WINNER: Kenta via submission
-After the match, Kenta and Takahashi complete the Bullet Club “two sweet.”
(Heydorn’s Analysis: A fine match and better than I expected it would be. Kenta winning is the right call for the tournament, but with Takahashi beating Ibushi on night one, this did enough to suspend disbelief and think he may win another when logic tells you he probably wouldn’t.)
(4) KOTA IBUSHI vs. ISHII
The story throughout the match was heavy striking. Out of the gate, Ishii connected with a blistering number of chops that grounded Ibushi into the mat. Soon after, both men engage in a slap fest that ended with Ibushi getting the upper hand after a devastating kick to Ishii’s chest. The pace continues quickly from there with Ibushi connecting with a snap hurricanrana and following with a slingshot over the top rope. Ishii eventually gets momentum back and hits Ibushi with a delayed superplex off the top rope. Ibushi tries to battle back with a kick and counter exchange. He drops Ishii with a stiff kick to the head and both men lay on the mat exhausted. While on the mat, Ishii kicks Ibushi in the head from the laying position. Ibushi does the same thing and adds slaps to Ishii’s head for good measure. This leads to both men striking to their feet and laying in hard shots on one another once they do. In the end, Ibushi connects with the Kamigoye for the 1, 2, 3 win.
WINNER: Ibushi via pinfall
(Heydorn’s Analysis: If you like matches with stiff striking in them, this is a match you must see. If you like UFC fights, you’ll enjoy this one too. Ibushi and Ishii are nuts. This was incredibly hard hitting, with a quick pace layered on top. This had a fight feel to it and delivered to that end.)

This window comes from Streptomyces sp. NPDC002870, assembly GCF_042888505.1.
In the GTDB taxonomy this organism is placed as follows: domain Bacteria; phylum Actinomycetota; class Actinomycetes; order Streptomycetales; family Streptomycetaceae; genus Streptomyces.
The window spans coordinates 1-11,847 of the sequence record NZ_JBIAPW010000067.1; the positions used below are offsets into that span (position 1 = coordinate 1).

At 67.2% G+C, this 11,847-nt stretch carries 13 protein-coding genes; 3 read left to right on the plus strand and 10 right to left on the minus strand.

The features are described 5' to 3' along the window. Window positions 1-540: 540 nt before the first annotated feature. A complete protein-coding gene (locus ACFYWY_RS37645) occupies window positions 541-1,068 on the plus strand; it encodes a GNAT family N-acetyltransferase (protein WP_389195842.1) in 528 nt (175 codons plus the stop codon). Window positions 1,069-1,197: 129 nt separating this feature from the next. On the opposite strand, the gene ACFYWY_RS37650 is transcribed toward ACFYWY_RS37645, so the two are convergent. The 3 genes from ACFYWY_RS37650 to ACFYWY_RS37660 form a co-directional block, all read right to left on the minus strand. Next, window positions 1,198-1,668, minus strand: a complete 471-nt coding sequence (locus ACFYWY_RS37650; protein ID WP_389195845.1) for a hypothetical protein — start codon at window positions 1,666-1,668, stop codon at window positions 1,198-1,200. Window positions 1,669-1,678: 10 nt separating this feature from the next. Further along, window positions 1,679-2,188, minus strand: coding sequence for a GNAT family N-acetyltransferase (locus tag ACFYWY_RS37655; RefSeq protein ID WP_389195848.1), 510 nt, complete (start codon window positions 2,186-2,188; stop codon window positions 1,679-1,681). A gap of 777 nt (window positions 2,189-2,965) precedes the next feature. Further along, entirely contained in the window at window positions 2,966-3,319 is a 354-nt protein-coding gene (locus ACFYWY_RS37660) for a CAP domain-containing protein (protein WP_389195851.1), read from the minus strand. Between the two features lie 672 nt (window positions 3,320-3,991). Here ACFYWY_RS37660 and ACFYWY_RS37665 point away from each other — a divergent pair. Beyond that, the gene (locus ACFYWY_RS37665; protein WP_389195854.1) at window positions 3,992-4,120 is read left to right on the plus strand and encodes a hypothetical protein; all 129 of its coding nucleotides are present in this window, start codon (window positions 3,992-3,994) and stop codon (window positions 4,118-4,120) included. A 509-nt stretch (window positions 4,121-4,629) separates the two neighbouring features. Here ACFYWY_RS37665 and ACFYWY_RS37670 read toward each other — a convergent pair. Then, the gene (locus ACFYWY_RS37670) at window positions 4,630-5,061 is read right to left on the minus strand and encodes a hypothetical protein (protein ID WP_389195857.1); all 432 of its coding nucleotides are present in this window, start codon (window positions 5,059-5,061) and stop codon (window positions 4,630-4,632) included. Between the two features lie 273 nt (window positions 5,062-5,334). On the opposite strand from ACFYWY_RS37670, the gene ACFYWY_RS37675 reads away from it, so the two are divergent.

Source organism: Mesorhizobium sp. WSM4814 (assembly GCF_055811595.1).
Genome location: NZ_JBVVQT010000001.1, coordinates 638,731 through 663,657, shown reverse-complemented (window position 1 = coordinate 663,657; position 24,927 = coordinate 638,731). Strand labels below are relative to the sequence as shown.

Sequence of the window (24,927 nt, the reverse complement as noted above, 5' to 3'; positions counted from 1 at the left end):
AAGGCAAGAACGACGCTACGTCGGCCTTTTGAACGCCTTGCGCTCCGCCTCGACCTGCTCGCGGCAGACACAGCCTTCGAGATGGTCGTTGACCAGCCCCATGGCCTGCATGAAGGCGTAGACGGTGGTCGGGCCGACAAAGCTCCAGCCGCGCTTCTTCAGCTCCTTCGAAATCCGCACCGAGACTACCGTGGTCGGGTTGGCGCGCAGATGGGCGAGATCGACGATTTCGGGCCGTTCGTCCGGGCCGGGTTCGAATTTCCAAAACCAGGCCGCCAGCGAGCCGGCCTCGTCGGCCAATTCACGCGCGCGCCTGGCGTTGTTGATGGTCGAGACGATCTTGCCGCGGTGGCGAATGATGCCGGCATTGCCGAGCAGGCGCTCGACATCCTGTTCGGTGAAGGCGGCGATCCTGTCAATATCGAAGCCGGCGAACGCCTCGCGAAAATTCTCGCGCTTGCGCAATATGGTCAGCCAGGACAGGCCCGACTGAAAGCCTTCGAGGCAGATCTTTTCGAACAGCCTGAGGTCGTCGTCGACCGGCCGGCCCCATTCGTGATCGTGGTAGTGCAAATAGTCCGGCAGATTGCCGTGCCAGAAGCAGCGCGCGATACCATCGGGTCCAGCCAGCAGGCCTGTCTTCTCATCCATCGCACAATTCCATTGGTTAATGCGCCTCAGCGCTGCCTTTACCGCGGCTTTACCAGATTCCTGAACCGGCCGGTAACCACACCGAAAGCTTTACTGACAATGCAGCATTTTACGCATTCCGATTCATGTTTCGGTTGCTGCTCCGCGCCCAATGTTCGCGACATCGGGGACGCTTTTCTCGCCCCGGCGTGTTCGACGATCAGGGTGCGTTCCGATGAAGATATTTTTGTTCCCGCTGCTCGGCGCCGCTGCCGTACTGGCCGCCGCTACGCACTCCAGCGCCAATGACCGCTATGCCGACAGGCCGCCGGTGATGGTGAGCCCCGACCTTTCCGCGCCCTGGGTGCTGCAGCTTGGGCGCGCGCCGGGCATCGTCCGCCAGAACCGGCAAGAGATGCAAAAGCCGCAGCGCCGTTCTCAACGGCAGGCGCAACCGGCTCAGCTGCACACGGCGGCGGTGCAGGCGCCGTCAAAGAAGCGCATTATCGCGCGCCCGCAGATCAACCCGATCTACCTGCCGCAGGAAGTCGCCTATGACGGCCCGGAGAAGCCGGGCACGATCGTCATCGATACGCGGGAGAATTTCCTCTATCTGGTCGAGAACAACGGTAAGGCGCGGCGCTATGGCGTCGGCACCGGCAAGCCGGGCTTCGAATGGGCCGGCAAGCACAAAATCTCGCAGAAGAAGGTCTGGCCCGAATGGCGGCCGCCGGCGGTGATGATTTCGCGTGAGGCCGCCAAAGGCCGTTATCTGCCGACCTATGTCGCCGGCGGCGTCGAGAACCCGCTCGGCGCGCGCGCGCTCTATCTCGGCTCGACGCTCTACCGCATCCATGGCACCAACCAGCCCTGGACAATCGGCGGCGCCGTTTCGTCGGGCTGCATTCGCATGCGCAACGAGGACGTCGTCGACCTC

(5) SHINGO TAKAGI vs. ZACK SABRE JR.
Smooth action throughout. ZSJ set the tone early with his mat style controlling the early part of the match. Takagi eventually takes over and grabs some momentum, but ZSJ shuts it down with his monotonous, but effective work. This is a common theme throughout the match as Takagi almost snags full momentum multiple times, but doesn’t due to ZSJ’s unique and tiring offense. In the end, ZSJ locks in a standing armbar submission on the arm he worked over throughout the match, causing Takagi to tap out because of the pain.
WINNER: Zack Sabre Jr. via submission
(Heydorn’s Analysis: This was a really good. A clash of styles is a big part of the G1 allure and this match is a perfect example. The match was paced smart and featured sound psychology, built on ZSJ’s control and therefore Takagi’s inability to gain an upper hand. Why not run with ZSJ here? Leaning into his dominance after he took Naito out is smart. Adding the IWGP Heavyweight Championship to his resume of victories helps the narrative that he’s a dangerous force in the tournament.)